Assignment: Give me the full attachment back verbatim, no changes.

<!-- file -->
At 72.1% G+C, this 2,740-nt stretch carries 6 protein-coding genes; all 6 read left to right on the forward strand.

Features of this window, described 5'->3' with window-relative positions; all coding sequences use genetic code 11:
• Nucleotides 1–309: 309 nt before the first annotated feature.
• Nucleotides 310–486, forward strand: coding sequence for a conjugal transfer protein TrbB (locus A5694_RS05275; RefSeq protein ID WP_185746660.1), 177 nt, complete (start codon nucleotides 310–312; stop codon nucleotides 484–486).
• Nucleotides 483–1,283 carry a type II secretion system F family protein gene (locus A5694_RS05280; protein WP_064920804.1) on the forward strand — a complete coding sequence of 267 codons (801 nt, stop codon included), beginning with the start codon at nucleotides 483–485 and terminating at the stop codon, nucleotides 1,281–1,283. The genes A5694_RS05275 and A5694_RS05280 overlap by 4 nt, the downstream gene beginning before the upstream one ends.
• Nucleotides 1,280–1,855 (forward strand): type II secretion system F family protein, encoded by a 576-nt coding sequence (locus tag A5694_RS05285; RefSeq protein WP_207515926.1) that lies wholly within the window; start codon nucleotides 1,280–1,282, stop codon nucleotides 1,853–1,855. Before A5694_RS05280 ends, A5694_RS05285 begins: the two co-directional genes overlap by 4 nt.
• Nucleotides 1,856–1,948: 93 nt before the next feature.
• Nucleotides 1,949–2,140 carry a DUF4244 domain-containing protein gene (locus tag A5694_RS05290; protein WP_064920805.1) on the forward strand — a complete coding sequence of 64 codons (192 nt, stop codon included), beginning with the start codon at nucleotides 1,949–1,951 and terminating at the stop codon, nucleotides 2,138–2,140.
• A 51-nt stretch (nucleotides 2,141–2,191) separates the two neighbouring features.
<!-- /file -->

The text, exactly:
At 72.1% G+C, this 2,740-nt stretch carries 6 protein-coding genes; all 6 read left to right on the forward strand.

Features of this window, described 5'->3' with window-relative positions; all coding sequences use genetic code 11:
• Nucleotides 1–309: 309 nt before the first annotated feature.
• Nucleotides 310–486, forward strand: coding sequence for a conjugal transfer protein TrbB (locus A5694_RS05275; RefSeq protein ID WP_185746660.1), 177 nt, complete (start codon nucleotides 310–312; stop codon nucleotides 484–486).
• Nucleotides 483–1,283 carry a type II secretion system F family protein gene (locus A5694_RS05280; protein WP_064920804.1) on the forward strand — a complete coding sequence of 267 codons (801 nt, stop codon included), beginning with the start codon at nucleotides 483–485 and terminating at the stop codon, nucleotides 1,281–1,283. The genes A5694_RS05275 and A5694_RS05280 overlap by 4 nt, the downstream gene beginning before the upstream one ends.
• Nucleotides 1,280–1,855 (forward strand): type II secretion system F family protein, encoded by a 576-nt coding sequence (locus tag A5694_RS05285; RefSeq protein WP_207515926.1) that lies wholly within the window; start codon nucleotides 1,280–1,282, stop codon nucleotides 1,853–1,855. Before A5694_RS05280 ends, A5694_RS05285 begins: the two co-directional genes overlap by 4 nt.
• Nucleotides 1,856–1,948: 93 nt before the next feature.
• Nucleotides 1,949–2,140 carry a DUF4244 domain-containing protein gene (locus tag A5694_RS05290; protein WP_064920805.1) on the forward strand — a complete coding sequence of 64 codons (192 nt, stop codon included), beginning with the start codon at nucleotides 1,949–1,951 and terminating at the stop codon, nucleotides 2,138–2,140.
• A 51-nt stretch (nucleotides 2,141–2,191) separates the two neighbouring features.